365 posts, read 364,811 times
Reputation: 1003
Quote:
Originally Posted by Vic Romano View Post
I'm sure VW tells Porsche how to build their flat six...

I've always wanted a 911 tdi.
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Old 02-15-2019, 06:33 AM
 
Location: Washington State
16,991 posts, read 8,781,264 times
Reputation: 14413
Quote:
Originally Posted by asubram3 View Post
I currently drive a 2006 Ford Fusion V6. I am very happy that it has the V6 and not the I4, since I would have found the latter anemic. As it is, the car just about keeps up with today's traffic with about 220HP from the V6. I am not a lead footed driver by any means, but do enjoy having some passing power available on the highway.

This brings me to my question. Most of today's mid-sized sedans have traded the V6 option for a 2.x L turbo option. I am planning to buy a new mid-size within the next 1-2 years, and would need to buy one with a turbo to get decent power/acceleration. How reliable are these turbo engines? I have heard numerous horror stories of poor reliability with turbos. Also, do modern turbo engines deliver power smoothly as a V6 does or is there a big turbo lag present? I'll admit to never having driven a turbo engine before, but the options for a V6 mid-size car seems to be restricted to the Camry right now.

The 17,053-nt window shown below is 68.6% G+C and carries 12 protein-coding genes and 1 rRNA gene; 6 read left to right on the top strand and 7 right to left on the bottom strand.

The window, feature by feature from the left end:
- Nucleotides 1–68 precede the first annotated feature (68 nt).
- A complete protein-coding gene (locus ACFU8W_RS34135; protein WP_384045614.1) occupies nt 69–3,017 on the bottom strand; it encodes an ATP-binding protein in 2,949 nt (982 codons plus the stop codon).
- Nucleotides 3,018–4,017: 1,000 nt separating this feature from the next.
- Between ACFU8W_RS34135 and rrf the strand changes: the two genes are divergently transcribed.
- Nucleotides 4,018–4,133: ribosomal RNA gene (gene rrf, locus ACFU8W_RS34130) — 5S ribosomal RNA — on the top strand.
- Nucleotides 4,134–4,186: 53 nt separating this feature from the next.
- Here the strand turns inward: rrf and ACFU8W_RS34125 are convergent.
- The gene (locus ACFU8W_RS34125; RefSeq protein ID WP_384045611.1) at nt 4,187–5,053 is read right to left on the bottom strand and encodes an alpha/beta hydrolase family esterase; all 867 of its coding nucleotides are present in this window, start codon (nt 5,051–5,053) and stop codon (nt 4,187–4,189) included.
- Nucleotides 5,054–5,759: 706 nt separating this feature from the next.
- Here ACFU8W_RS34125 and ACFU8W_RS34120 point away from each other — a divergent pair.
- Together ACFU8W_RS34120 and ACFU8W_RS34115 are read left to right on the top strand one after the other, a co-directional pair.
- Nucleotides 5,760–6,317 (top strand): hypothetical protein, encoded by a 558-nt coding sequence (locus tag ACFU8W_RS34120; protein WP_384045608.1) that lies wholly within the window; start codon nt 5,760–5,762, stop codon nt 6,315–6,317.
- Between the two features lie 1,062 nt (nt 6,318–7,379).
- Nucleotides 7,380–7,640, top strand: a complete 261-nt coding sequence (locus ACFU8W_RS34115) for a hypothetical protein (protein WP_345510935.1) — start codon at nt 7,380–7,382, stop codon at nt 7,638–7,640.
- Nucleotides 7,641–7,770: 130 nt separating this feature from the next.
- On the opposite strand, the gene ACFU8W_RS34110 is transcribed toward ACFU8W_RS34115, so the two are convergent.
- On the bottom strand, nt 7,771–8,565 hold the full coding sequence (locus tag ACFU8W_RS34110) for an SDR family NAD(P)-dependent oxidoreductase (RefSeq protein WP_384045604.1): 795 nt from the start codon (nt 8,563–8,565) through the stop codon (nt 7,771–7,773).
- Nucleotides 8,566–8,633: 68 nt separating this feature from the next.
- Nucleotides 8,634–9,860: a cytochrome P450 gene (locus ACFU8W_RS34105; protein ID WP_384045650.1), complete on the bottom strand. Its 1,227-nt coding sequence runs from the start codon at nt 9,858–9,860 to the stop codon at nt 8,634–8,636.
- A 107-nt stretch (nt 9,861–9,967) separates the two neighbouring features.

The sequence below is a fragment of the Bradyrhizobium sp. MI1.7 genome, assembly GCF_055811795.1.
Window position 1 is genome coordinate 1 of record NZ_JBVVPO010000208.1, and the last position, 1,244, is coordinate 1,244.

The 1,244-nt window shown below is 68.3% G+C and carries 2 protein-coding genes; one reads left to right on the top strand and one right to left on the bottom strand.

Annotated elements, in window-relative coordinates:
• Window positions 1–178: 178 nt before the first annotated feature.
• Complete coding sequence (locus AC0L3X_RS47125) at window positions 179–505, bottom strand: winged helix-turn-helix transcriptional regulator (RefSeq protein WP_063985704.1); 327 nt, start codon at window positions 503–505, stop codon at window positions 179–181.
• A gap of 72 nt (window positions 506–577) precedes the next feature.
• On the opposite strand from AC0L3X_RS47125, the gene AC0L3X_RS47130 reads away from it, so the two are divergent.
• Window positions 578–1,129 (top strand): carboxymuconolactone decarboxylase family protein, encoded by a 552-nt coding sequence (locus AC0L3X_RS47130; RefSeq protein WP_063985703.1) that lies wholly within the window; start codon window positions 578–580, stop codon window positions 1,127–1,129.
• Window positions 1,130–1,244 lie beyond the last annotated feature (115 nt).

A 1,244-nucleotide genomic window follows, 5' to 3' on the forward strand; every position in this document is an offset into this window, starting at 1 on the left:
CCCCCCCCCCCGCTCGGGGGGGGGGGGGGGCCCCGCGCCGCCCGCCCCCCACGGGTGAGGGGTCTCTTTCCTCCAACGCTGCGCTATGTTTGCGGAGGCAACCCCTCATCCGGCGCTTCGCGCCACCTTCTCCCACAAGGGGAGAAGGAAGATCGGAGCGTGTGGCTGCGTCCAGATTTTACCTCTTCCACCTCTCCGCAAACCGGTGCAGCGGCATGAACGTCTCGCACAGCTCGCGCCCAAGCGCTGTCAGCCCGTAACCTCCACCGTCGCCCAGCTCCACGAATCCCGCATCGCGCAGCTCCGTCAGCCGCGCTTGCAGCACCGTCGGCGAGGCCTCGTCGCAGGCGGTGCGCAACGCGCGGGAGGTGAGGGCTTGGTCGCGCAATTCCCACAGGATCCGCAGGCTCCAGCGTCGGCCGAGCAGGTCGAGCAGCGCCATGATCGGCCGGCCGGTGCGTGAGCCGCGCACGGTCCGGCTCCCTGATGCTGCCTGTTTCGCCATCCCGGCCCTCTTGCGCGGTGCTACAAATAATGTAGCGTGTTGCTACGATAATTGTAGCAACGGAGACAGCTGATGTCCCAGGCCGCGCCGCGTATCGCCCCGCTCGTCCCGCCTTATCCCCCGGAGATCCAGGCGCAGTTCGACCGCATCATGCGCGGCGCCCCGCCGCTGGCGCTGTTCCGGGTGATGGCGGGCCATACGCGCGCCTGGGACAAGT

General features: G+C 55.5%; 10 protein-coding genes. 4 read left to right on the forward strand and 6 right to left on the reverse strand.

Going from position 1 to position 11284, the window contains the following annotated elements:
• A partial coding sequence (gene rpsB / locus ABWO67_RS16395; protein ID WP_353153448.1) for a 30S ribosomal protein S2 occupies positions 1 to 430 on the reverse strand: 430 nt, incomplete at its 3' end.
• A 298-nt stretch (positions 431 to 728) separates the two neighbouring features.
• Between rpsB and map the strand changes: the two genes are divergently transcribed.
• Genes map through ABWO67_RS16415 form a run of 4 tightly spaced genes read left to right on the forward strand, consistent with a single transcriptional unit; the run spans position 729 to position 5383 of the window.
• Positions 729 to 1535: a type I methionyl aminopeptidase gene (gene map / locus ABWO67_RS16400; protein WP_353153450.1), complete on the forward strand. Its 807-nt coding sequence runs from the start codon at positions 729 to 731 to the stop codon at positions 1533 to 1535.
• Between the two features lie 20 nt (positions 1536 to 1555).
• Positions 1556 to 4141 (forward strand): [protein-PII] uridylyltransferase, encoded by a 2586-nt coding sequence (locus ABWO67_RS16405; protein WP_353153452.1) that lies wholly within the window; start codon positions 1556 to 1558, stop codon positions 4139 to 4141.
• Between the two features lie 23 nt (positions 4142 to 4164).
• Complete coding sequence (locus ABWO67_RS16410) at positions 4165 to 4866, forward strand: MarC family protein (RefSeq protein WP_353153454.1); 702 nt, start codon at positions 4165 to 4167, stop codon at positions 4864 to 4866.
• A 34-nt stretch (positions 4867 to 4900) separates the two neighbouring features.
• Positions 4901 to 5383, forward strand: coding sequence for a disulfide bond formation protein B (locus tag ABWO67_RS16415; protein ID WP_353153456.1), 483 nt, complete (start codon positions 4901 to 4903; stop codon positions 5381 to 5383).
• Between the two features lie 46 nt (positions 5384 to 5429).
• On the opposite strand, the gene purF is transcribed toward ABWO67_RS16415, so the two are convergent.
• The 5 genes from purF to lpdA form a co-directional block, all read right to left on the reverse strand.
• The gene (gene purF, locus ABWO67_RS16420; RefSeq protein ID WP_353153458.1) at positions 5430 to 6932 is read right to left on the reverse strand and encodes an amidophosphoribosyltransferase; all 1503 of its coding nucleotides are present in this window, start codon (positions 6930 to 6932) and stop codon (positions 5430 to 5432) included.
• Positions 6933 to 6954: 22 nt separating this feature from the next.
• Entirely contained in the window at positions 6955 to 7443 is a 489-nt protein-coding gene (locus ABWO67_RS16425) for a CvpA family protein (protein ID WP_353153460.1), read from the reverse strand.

I have a 2015 BMW 228I M-sport with a 2.0 Turbo. To me the advantage of turbo is that you can make a smaller and lighter motor with similar power as a V6 so it's more compact. From a driveability standpoint, I probably would prefer the old 6 cylinder because I prefer the power deliverability of the naturally aspirated motor more than a turbo although the turbo is nice power a split second after turbo lag.....the turbo lag today is very short, it's there but manageable.

With today's 2 litre turbos, you will have little lag and adequate passing power. I don't get much better mileage with the 2 litre turbo than an old V6. I think they have the reliabiiity down now on the turbos but I still think the V6 would win when you get up over 100K miles.

For reference, I currently drive a Grand Cherokee with a V6, a Charger Hellcat with a supercharged V8, and the BMW with the 2.0 turbo motor. As I indicated earlier, I prefer the old V6 over the turbo 4 except for the space advantageous but the turbo 4 does give you good power.

p.s. From a drivers standpoint, nothing beats a supercharged motor...that Hellcat motor is a gas.

Last edited by Tall Traveler; 02-15-2019 at 06:44 AM..
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Old 02-15-2019, 06:46 AM
 
20,637 posts, read 11,108,596 times
Reputation: 11739
The turbocharger is one of the greatest things to happen to the internal combustion engine. Itís nothing to be scared of. Imagine the world without the turbocharged Diesel engine?